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NEXT UP: The Birthday Letters

London singer-songwriter The Birthday Letters (aka Joseph Hughes) has grabbed the ear of HAPPY on the INSIDE with the ace melodic alt-folk of recent single 'Epoch (for H.J.D)'.


With a full LP titled 'Human Beauty' also out in June, we caught up with them to find out more:


Please tell us all about The Birthday Letters

Joseph: I've been recording and gigging under the name The Birthday Letters for years now. The music is pretty much me but I do collaborate from time to time. My stage name is named after the poetry collection by Ted Hughes, but am no relation. I just found it a very beautiful title and it felt like an appropriate umbrella.


What I do I guess is best described as alternative folk. There's quite a lo-fi aesthetic to what I do, but I wouldn't say this is intentional, its just I use the instruments and means of production that are available to me; so drum machines, guitars, cheap keyboards. I'm always really amazed and baffled when artists have a 'plan' about how they're gonna sound. I often feel despite my best efforts my music just comes out a certain way and I don't have so much control over that - I guess that's the machinations of the soul at work!


I suspect what I do is heavily indebted to pop, possibly more so than what I realise. I really love interesting words in music.


As a single, is Epoch (for H.J.D) particularly close to your heart? 

Joseph: I must be honest, its not really Darger's work which interests me per-se, more the story of his life. I was watching a documentary about outsider artists and his story just really struck me as fascinating and I was really drawn to the specifics of it. 

He's been written about by a few other artists as well, or at least referenced; Sufjan Stevens for example has referenced him in a song title and the name of the band The Vivian Girls has its obvious debt.


I just found his story very emblematic and beautiful and there's something very human about it in how it shows our compulsion to create. As a small scale artist, who often questions if anyone is listening to what I'm doing at all, I really identified with the idea of being driven to create without even necessarily having an audience.


As a single, is Epoch (for H.J.D) particularly close to your heart?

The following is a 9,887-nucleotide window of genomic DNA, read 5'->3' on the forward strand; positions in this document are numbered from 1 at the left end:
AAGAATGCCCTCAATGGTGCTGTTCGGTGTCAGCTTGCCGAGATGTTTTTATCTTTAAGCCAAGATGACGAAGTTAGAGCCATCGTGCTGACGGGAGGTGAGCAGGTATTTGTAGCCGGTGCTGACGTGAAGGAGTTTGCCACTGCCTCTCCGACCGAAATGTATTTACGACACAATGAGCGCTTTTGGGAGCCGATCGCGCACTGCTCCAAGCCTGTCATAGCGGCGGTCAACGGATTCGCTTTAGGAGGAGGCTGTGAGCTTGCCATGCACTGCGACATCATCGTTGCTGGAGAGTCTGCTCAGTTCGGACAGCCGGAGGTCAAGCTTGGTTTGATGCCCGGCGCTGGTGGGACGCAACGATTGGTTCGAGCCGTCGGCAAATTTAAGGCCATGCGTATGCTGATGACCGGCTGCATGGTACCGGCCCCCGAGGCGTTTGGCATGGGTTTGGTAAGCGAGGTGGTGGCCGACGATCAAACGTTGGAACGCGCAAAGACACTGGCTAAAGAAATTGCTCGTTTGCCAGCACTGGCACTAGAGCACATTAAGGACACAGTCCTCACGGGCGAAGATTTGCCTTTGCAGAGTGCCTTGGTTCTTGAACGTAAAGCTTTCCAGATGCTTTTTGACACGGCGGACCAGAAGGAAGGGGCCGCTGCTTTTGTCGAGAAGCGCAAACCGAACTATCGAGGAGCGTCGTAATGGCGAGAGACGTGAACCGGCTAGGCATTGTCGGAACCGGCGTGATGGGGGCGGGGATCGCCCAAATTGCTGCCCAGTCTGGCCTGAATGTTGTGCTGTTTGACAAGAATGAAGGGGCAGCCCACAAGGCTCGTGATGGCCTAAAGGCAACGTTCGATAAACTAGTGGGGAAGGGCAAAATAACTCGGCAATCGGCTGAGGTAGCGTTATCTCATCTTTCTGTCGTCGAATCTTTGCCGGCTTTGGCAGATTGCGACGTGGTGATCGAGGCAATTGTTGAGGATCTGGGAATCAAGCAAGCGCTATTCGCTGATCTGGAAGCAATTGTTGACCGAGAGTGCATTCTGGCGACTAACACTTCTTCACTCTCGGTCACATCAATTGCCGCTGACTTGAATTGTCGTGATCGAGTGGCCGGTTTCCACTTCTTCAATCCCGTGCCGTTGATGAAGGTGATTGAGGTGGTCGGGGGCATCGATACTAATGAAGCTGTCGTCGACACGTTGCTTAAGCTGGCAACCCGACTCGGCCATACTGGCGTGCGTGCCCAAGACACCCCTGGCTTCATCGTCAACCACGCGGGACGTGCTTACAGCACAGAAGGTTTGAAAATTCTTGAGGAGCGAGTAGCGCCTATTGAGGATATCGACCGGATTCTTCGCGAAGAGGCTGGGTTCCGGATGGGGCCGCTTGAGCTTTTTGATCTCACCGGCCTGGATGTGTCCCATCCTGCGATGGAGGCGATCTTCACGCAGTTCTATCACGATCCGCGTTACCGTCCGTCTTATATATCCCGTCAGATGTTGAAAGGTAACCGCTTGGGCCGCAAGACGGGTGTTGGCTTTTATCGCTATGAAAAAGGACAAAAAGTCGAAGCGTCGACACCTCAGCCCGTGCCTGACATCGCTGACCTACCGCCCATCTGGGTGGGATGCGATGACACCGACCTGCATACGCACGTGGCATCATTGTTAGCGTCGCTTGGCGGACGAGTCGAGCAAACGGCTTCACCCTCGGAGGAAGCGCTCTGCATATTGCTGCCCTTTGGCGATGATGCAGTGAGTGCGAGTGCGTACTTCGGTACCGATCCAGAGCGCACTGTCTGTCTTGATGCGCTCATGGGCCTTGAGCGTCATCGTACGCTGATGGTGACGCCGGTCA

Joseph: I think the song represents the album well in that its not explicitly written about me. The album is in some ways anthropological, in the sense it sometimes feels like a human study. Almost like an alien looking down and saying, 'Gosh these humans are pretty flawed and f***** up but also quite amazing creatures!'. Some songs are full on autobiographical and others the exact opposite in the sense they are written about the specifics of others' lives. I was really drawn to the idea that this distinction isn't that important.


I truly believe that when we think our experiences and challenges are unique to us, this creates suffering. When we share our suffering, it illuminates the reality that we're not really separated at all - despite the illusion we live under. I mean, Henry Darger was a one off and ostensibly different from most, but I think almost anyone can relate to the way he created a fantasy world for himself to retreat from, and process his reality. 


What else is there in store for us with the LP?

Joseph: Musically, it's a real mix. I'm really turned on my electronic sounds mixed with electric guitars, and I love alternative tuning and the pop rush of electronic beats. I think I'm more interested in lyrics than anything else. I've always been drawn to music which is 'about' things and I at least try to convey that in my songs.


My friend Chris Blair is a fantastic bass player who plays for Martha and the Vandellas and he plays on a few tracks. I think if you like groups like The Radio Dept or Bright Eyes (two of my favourite groups ever) you may be into what I do. Trying to describe your own music is like trying to pour boiling tea with boxing gloves on, it doesn't go where you want it to and you often get badly burned. 


What are you looking forward to doing once (hopefully) lock-down is eased in London?

Joseph: Playing it live! I'd love for this music to reach a wider audience and to find listeners. I really really believe in it. I mean honestly, I'm pretty monastic so lock-down isn't a struggle for me as far as my day to day life goes.


But in my musically I'd want nothing more than to gig these songs. I'll always be writing and recording as long as I live, but I'd be lying if I said I don't care if my audience grows or not. I'd love for my album to reach as many souls as possible.

Follow @thebdaylettersmusic on Instagram for all the latest news.


//HAPPY LISTENING//


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